5. Flush the toilet
Some squatting toilets will feature a foot flusher but other more basic versions will just provide you with a water basin and pot. Fill the pot and tip the water down the toilet, making sure to focus on any unpleasant clingers.
6. Wash your hands
Not all toilets will provide sinks and soap so cleaning yourself up after using an Asian squat toilet can be harder than expected. Trust us when we say, you’ll be grateful that you packed your hand sanitiser!
Beware the squat trough! This was, without doubt, the nastiest shock I’ve ever had when using a squat toilet. I walked or rather ran into the toilet (I was desperate) to see troughs, in tiny cement cubicles. The first blow was that the top of the cubicles was level with my hips, and the second was the lack of doors. I’ve heard that these are pretty uncommon these days and are thankfully being phased out. I hope for your sake, you never have to use one. To this day, I still get flashbacks.
7 Tips for Using a Squat Toilet
Fret no more my friends, to save you all the embarrassment of having to have this discussion in person, I will take one for the team and reveal all of my squat toilet tips and mishaps.
1. Practice those squats
If you are going to a country where squat toilets are in use, the first piece of advice that I can give you is to start doing daily squatting exercises at home. If you are familiar with any sort of intense exercise class, you are probably no stranger to the strain that squatting puts on your legs. Trust me when I say, you don’t want your legs to give out halfway through using a squat toilet for a number two.
2. Always carry toilet roll
Toilet roll is not as widespread as you may think and you should always make sure you’re carrying some. Just don’t forget to bin it so you don’t clog up the system!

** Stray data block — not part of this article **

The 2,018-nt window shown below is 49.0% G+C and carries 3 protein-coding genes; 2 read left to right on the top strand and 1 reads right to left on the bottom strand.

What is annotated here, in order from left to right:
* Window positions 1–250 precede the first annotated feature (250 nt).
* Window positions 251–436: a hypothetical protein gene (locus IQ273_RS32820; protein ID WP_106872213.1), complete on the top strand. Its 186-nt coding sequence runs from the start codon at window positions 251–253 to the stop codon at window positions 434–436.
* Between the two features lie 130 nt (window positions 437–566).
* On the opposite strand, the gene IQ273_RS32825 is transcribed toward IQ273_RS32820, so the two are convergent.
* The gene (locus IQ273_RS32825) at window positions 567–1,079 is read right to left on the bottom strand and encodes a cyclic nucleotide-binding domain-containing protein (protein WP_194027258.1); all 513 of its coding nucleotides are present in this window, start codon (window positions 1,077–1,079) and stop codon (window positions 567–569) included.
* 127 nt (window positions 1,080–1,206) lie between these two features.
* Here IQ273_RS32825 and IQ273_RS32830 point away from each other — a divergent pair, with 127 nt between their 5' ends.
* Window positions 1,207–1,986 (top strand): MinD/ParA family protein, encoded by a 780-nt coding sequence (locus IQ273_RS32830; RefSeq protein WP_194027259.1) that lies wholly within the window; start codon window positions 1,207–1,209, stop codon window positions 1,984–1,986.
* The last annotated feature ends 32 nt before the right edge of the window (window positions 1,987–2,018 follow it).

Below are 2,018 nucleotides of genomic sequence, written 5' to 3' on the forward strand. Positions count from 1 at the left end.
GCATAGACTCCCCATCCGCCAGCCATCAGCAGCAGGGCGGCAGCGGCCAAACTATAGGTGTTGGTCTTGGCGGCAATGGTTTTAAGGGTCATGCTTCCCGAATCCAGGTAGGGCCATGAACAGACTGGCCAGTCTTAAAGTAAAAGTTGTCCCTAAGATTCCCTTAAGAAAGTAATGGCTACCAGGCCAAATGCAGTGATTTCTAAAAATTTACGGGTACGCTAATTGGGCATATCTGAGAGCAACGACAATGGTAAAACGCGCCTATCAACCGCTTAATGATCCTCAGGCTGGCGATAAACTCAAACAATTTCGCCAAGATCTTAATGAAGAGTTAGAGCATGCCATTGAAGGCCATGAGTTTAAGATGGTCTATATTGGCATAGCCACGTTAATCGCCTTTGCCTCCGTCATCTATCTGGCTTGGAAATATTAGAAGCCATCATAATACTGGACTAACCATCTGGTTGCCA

3. Try to avoid squat toilets if you’re drunk
If you are under the influence of alcohol, squat toilets can pose problems. I’d recommend using the walls to help you stay upright. Bear in mind that if you are using a squat toilet in a bar, the steps might be slippery. Sadly, drunk people don’t have great aim.
I have fallen victim to the squat slip and ended up landing rather heavily (with bare buttocks) in a squat toilet. It is not an experience I want to repeat.
4. Remove things from your pockets
When you pull your pants to the side, stuff may fall out of your pockets. Either remove everything to ensure that it doesn’t fall down the hole or zip up your pockets. You don’t want to be putting your hands in the toilet for any reason!
5. Squat with your feet firmly on the ground
When I first used a squat toilet, I was unable to squat with my feet flat on the floor. Over the years that followed and after a lot of intensive yoga, it is a skill that I have learnt. Having used squat toilets bouncing on the balls of my feet and with them firmly planted, I can say with confidence that the latter is the better option.
Having your feet firmly planted will provide a more stable position and help you maintain your balance throughout your toilet experience.
6. Don’t squat directly over the hole
When it comes to positioning yourself over the squat toilet, make sure that you are not directly over the hole. Let’s just say that splashback is nasty.
7. Hug your knees while you squat
If you’re someone with bad knees, the squatting position can be challenging to hold. In this instance, you should hug your knees. It will take the pressure off while helping you to stay balanced.
And there it is, your warts and all guide to using the squatty potty! For those of us who are used to western style toilets, squatting to do our business is likely to take some getting used to. Still, mastering the traditional squat toilet brings with it plenty of benefits, including easier bowel movements and fewer accidental pee-on-leg situations. It’s a win-win.
Have you got any tips that you would add about using squatting toilets?